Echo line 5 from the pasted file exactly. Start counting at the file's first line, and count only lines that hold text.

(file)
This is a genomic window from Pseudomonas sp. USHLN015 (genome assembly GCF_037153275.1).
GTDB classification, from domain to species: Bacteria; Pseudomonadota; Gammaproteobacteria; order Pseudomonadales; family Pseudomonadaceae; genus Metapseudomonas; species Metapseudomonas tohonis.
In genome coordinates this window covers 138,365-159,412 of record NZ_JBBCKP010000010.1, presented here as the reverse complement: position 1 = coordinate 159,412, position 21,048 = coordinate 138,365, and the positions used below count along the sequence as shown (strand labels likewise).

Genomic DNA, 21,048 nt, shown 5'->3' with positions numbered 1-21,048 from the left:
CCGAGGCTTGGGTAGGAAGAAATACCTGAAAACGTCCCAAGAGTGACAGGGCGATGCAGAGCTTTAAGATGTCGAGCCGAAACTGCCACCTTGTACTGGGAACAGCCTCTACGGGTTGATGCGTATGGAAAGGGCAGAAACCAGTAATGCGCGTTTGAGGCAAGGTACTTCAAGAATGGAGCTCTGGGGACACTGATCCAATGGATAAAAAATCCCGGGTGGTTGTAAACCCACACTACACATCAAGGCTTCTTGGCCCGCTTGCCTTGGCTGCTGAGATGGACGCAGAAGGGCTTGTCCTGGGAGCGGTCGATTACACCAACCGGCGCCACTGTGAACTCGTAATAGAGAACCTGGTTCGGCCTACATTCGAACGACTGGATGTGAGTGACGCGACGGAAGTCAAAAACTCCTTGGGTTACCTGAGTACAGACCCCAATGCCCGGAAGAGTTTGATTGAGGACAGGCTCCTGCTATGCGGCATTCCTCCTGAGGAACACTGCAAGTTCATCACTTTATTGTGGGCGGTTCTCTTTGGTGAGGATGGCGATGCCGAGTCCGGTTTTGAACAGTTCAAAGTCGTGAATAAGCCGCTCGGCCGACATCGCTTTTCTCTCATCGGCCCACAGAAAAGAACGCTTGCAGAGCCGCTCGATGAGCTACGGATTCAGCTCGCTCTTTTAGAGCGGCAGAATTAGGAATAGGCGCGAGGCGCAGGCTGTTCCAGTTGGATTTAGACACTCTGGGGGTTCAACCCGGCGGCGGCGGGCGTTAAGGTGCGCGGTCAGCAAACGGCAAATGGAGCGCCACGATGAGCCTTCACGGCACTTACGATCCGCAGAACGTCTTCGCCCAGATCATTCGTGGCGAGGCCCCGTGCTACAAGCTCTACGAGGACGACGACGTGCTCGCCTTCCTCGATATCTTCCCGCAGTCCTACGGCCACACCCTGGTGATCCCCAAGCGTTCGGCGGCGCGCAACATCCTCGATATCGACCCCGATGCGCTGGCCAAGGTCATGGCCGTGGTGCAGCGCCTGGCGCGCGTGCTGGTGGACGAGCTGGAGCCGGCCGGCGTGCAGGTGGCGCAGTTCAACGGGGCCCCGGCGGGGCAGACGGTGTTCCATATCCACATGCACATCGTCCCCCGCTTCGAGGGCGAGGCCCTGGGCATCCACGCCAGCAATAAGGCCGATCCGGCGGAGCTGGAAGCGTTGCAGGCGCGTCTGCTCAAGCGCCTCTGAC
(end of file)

CCGAGGCTTGGGTAGGAAGAAATACCTGAAAACGTCCCAAGAGTGACAGGGCGATGCAGAGCTTTAAGATGTCGAGCCGAAACTGCCACCTTGTACTGGGAACAGCCTCTACGGGTTGATGCGTATGGAAAGGGCAGAAACCAGTAATGCGCGTTTGAGGCAAGGTACTTCAAGAATGGAGCTCTGGGGACACTGATCCAATGGATAAAAAATCCCGGGTGGTTGTAAACCCACACTACACATCAAGGCTTCTTGGCCCGCTTGCCTTGGCTGCTGAGATGGACGCAGAAGGGCTTGTCCTGGGAGCGGTCGATTACACCAACCGGCGCCACTGTGAACTCGTAATAGAGAACCTGGTTCGGCCTACATTCGAACGACTGGATGTGAGTGACGCGACGGAAGTCAAAAACTCCTTGGGTTACCTGAGTACAGACCCCAATGCCCGGAAGAGTTTGATTGAGGACAGGCTCCTGCTATGCGGCATTCCTCCTGAGGAACACTGCAAGTTCATCACTTTATTGTGGGCGGTTCTCTTTGGTGAGGATGGCGATGCCGAGTCCGGTTTTGAACAGTTCAAAGTCGTGAATAAGCCGCTCGGCCGACATCGCTTTTCTCTCATCGGCCCACAGAAAAGAACGCTTGCAGAGCCGCTCGATGAGCTACGGATTCAGCTCGCTCTTTTAGAGCGGCAGAATTAGGAATAGGCGCGAGGCGCAGGCTGTTCCAGTTGGATTTAGACACTCTGGGGGTTCAACCCGGCGGCGGCGGGCGTTAAGGTGCGCGGTCAGCAAACGGCAAATGGAGCGCCACGATGAGCCTTCACGGCACTTACGATCCGCAGAACGTCTTCGCCCAGATCATTCGTGGCGAGGCCCCGTGCTACAAGCTCTACGAGGACGACGACGTGCTCGCCTTCCTCGATATCTTCCCGCAGTCCTACGGCCACACCCTGGTGATCCCCAAGCGTTCGGCGGCGCGCAACATCCTCGATATCGACCCCGATGCGCTGGCCAAGGTCATGGCCGTGGTGCAGCGCCTGGCGCGCGTGCTGGTGGACGAGCTGGAGCCGGCCGGCGTGCAGGTGGCGCAGTTCAACGGGGCCCCGGCGGGGCAGACGGTGTTCCATATCCACATGCACATCGTCCCCCGCTTCGAGGGCGAGGCCCTGGGCATCCACGCCAGCAATAAGGCCGATCCGGCGGAGCTGGAAGCGTTGCAGGCGCGTCTGCTCAAGCGCCTCTGAC